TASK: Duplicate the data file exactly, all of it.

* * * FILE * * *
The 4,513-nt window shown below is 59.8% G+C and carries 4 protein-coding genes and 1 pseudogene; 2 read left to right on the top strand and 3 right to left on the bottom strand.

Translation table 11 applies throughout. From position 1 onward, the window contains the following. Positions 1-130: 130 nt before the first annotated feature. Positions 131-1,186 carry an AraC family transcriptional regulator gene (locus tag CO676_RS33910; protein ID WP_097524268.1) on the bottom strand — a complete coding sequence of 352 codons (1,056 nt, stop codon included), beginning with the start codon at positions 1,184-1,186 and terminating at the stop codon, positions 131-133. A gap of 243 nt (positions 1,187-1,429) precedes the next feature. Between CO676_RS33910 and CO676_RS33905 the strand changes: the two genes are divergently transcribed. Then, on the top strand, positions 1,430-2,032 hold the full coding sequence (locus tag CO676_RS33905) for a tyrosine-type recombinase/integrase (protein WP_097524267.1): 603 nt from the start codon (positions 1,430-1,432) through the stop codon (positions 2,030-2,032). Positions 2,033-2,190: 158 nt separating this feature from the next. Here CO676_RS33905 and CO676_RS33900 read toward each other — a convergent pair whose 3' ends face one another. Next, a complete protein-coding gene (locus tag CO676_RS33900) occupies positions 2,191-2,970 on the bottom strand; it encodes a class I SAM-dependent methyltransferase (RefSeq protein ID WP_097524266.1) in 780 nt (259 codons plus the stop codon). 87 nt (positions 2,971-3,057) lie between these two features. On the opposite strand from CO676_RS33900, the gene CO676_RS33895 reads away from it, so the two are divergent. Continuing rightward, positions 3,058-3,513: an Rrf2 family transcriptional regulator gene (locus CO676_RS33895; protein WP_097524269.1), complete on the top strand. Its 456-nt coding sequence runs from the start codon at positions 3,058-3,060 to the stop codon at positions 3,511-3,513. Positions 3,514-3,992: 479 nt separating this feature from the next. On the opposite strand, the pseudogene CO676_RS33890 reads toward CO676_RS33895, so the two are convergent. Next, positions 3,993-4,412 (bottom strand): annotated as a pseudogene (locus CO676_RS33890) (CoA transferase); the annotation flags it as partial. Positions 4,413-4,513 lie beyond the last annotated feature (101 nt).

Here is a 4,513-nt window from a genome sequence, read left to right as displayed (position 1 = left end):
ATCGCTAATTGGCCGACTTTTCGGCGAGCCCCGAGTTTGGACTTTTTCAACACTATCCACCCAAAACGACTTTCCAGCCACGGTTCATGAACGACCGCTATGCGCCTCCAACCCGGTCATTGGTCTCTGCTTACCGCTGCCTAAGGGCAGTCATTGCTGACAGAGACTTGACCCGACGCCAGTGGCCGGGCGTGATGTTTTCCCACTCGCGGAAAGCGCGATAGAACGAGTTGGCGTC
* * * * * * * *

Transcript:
The 4,513-nt window shown below is 59.8% G+C and carries 4 protein-coding genes and 1 pseudogene; 2 read left to right on the top strand and 3 right to left on the bottom strand.

Translation table 11 applies throughout. From position 1 onward, the window contains the following. Positions 1-130: 130 nt before the first annotated feature. Positions 131-1,186 carry an AraC family transcriptional regulator gene (locus tag CO676_RS33910; protein ID WP_097524268.1) on the bottom strand — a complete coding sequence of 352 codons (1,056 nt, stop codon included), beginning with the start codon at positions 1,184-1,186 and terminating at the stop codon, positions 131-133. A gap of 243 nt (positions 1,187-1,429) precedes the next feature. Between CO676_RS33910 and CO676_RS33905 the strand changes: the two genes are divergently transcribed. Then, on the top strand, positions 1,430-2,032 hold the full coding sequence (locus tag CO676_RS33905) for a tyrosine-type recombinase/integrase (protein WP_097524267.1): 603 nt from the start codon (positions 1,430-1,432) through the stop codon (positions 2,030-2,032). Positions 2,033-2,190: 158 nt separating this feature from the next. Here CO676_RS33905 and CO676_RS33900 read toward each other — a convergent pair whose 3' ends face one another. Next, a complete protein-coding gene (locus tag CO676_RS33900) occupies positions 2,191-2,970 on the bottom strand; it encodes a class I SAM-dependent methyltransferase (RefSeq protein ID WP_097524266.1) in 780 nt (259 codons plus the stop codon). 87 nt (positions 2,971-3,057) lie between these two features. On the opposite strand from CO676_RS33900, the gene CO676_RS33895 reads away from it, so the two are divergent. Continuing rightward, positions 3,058-3,513: an Rrf2 family transcriptional regulator gene (locus CO676_RS33895; protein WP_097524269.1), complete on the top strand. Its 456-nt coding sequence runs from the start codon at positions 3,058-3,060 to the stop codon at positions 3,511-3,513. Positions 3,514-3,992: 479 nt separating this feature from the next. On the opposite strand, the pseudogene CO676_RS33890 reads toward CO676_RS33895, so the two are convergent. Next, positions 3,993-4,412 (bottom strand): annotated as a pseudogene (locus CO676_RS33890) (CoA transferase); the annotation flags it as partial. Positions 4,413-4,513 lie beyond the last annotated feature (101 nt).

Here is a 4,513-nt window from a genome sequence, read left to right as displayed (position 1 = left end):
ATCGCTAATTGGCCGACTTTTCGGCGAGCCCCGAGTTTGGACTTTTTCAACACTATCCACCCAAAACGACTTTCCAGCCACGGTTCATGAACGACCGCTATGCGCCTCCAACCCGGTCATTGGTCTCTGCTTACCGCTGCCTAAGGGCAGTCATTGCTGACAGAGACTTGACCCGACGCCAGTGGCCGGGCGTGATGTTTTCCCACTCGCGGAAAGCGCGATAGAACGAGTTGGCGTC